2. The PDF I've posted was created by me by scanning the hardcopy that was given to me when I met with Dr. Saperstein and Mr. McVey after the results came in (all Board members were so briefed as I understand it). I had asked for an advance copy so I could study the numbers in preparation for the meeting, but was refused. To my knowledge, there is no other copy of this survey available online.

    And I'm truly appreciative that you did some of your own calculations. I try to be very careful when I post numbers because I want readers to be able to rely on them, but I crossed two input values when I expanded the chart, and didn't catch it until I tried to figure out why your number didn't align with mine.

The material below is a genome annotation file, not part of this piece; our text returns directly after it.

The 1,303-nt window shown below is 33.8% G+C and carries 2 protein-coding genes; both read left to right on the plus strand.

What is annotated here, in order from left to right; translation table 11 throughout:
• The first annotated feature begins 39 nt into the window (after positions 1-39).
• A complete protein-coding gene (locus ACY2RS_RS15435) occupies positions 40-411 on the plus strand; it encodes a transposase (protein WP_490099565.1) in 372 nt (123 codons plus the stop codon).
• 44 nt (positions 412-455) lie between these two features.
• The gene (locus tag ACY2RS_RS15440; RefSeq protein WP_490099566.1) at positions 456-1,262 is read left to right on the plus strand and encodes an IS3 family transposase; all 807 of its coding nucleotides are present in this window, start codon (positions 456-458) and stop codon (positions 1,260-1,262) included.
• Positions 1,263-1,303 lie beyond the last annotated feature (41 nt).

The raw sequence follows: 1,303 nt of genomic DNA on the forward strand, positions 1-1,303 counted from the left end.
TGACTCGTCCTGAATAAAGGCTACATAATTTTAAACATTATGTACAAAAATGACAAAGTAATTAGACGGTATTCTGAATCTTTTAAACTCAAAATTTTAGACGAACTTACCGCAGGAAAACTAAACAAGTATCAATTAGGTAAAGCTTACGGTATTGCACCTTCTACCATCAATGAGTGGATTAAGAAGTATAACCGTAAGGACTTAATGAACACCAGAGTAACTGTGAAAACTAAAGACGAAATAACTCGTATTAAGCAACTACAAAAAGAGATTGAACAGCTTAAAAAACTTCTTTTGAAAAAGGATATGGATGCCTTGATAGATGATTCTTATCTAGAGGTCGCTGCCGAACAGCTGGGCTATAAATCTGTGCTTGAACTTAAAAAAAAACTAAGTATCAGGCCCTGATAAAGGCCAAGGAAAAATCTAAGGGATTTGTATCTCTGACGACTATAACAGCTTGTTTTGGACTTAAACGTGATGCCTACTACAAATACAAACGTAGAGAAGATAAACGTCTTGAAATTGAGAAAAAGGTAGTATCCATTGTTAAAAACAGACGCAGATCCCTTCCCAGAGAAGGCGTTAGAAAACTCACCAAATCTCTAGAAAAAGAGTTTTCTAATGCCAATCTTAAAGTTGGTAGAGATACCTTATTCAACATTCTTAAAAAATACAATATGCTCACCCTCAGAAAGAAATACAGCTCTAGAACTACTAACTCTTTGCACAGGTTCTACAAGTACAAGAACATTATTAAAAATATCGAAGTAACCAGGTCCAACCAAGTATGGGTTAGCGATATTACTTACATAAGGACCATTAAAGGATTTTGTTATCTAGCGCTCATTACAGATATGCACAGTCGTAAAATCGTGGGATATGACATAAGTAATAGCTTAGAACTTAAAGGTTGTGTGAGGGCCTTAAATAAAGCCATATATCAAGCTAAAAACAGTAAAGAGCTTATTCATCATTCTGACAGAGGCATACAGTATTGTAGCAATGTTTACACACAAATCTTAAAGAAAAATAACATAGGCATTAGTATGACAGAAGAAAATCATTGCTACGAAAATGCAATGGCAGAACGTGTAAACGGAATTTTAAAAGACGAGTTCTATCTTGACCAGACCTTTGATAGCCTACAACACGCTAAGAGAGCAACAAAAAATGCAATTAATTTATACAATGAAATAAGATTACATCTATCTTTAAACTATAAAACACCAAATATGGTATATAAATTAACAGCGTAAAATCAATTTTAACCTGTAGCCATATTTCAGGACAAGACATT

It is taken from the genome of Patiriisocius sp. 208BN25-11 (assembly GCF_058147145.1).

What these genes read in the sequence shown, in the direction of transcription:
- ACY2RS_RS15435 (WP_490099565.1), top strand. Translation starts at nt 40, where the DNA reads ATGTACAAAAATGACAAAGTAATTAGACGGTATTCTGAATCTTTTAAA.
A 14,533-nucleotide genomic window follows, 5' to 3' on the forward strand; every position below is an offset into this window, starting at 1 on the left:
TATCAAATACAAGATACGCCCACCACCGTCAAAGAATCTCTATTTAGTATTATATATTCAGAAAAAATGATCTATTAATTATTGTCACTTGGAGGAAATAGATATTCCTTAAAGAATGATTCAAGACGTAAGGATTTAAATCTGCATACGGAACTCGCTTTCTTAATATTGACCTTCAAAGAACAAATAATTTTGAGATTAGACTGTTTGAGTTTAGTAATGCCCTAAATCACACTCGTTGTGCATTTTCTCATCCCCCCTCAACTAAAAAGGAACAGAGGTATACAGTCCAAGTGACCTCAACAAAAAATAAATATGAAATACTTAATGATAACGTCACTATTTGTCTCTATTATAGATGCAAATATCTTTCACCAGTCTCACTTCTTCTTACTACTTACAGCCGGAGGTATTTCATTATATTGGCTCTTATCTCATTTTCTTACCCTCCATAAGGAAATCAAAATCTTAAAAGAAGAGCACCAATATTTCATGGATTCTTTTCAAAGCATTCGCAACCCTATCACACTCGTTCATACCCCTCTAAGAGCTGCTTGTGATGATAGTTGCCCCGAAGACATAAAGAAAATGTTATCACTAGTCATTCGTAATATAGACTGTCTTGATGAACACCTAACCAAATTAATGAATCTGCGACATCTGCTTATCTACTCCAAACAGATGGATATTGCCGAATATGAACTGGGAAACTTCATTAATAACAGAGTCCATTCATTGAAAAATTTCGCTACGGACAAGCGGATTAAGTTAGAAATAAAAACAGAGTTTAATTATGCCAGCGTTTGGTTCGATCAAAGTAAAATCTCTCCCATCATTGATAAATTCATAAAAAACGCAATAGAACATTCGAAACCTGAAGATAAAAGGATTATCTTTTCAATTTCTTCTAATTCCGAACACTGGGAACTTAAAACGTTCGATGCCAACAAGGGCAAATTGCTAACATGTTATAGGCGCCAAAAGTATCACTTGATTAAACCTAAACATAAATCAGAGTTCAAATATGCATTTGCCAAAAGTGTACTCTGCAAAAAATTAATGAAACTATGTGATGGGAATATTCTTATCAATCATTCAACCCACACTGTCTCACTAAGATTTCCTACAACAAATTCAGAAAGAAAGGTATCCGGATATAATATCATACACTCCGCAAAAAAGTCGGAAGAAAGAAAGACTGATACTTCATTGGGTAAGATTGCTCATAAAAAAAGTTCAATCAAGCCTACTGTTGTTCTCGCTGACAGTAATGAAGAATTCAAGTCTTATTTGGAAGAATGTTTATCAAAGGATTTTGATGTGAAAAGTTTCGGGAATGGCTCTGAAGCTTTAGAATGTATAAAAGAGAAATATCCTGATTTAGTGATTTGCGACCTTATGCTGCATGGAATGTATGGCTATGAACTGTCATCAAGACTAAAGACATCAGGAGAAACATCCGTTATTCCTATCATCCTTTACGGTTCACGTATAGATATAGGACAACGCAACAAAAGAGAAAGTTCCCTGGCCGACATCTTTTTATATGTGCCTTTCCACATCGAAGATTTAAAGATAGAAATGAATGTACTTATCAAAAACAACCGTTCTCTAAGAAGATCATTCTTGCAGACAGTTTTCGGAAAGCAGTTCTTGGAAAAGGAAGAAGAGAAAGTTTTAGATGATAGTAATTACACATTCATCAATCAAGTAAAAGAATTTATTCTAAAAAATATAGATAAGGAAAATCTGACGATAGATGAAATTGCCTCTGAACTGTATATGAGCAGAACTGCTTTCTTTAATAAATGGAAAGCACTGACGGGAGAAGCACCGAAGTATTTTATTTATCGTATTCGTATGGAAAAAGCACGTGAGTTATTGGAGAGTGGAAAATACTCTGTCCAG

7. It is somewhat disturbing to me that you, a member of the Board, were refused an advance copy of the survey, but maybe I simply don't understand procedure - regardless, thanks for your efforts in disseminating it. I'll do my best to spread it around.
    As far as the strategists believing in that figure, I think the time has come when they might want to think about how to justify ANY levy; I haven't read anything so far that leads me to believe they have done so. When I visit other forums pertaining to levy issues in other central Ohio districts, I am struck by the fact that while they might be only a vocal minority, many people seem to have figured out where the bulk of the money goes, and it is not the "size" that matters to a lot of them. I think the strategists had better revisit their strategies and come up with a better way of selling their product.